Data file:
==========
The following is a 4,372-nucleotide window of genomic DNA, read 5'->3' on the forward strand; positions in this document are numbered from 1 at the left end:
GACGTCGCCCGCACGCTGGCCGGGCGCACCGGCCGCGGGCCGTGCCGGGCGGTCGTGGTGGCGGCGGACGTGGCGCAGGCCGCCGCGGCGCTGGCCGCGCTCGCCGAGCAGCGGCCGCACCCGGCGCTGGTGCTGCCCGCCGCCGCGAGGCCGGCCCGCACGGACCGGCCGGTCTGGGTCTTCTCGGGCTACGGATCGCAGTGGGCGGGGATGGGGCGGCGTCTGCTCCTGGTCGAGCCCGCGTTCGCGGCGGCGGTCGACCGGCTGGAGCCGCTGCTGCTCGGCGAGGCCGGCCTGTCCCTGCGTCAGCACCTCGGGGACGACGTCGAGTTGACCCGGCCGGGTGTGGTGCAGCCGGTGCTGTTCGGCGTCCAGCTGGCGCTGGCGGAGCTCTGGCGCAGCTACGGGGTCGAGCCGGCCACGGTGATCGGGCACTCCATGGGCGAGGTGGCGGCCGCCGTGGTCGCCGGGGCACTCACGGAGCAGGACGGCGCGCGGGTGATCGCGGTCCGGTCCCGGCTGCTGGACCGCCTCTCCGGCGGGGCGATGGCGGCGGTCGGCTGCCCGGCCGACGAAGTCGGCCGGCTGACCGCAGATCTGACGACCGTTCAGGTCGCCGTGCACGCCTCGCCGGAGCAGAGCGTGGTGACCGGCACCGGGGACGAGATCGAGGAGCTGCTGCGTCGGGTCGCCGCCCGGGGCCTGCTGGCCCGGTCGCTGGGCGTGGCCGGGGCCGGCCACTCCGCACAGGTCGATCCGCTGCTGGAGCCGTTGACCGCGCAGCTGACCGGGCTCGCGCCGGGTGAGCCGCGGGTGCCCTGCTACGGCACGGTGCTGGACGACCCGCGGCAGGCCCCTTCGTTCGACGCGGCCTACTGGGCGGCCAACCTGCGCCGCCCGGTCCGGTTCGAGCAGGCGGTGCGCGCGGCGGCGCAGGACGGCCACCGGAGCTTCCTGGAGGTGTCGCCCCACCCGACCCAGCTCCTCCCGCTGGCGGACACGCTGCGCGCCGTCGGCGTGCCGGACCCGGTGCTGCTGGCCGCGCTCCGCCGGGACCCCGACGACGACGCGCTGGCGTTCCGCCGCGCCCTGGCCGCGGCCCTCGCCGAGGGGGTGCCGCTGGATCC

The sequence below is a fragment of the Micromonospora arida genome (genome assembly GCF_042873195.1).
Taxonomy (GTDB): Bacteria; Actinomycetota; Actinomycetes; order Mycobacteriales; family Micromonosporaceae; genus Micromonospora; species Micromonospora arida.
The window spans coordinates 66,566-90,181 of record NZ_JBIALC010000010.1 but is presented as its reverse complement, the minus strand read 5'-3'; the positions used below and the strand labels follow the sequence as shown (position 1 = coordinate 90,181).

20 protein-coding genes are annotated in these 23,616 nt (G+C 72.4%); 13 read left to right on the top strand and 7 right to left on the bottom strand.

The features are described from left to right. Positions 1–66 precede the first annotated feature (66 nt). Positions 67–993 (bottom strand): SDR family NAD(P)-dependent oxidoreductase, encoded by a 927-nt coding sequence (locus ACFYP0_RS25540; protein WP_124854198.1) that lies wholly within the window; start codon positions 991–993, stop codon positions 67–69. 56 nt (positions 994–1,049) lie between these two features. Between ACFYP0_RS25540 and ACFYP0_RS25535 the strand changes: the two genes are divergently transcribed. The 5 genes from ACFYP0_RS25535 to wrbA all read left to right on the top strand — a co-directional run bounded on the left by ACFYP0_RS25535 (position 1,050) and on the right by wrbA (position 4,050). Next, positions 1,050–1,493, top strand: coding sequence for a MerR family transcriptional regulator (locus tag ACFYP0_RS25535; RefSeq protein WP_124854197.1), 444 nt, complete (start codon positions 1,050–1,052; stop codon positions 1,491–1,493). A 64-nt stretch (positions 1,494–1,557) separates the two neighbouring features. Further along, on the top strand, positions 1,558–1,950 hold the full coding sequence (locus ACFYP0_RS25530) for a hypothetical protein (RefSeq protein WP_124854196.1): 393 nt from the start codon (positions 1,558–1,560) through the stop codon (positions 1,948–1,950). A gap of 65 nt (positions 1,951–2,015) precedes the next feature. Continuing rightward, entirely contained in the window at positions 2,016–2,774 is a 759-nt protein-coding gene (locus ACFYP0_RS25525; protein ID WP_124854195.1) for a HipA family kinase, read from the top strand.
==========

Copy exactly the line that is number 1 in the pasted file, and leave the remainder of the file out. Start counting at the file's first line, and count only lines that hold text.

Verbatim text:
The following is a 4,372-nucleotide window of genomic DNA, read 5'->3' on the forward strand; positions in this document are numbered from 1 at the left end: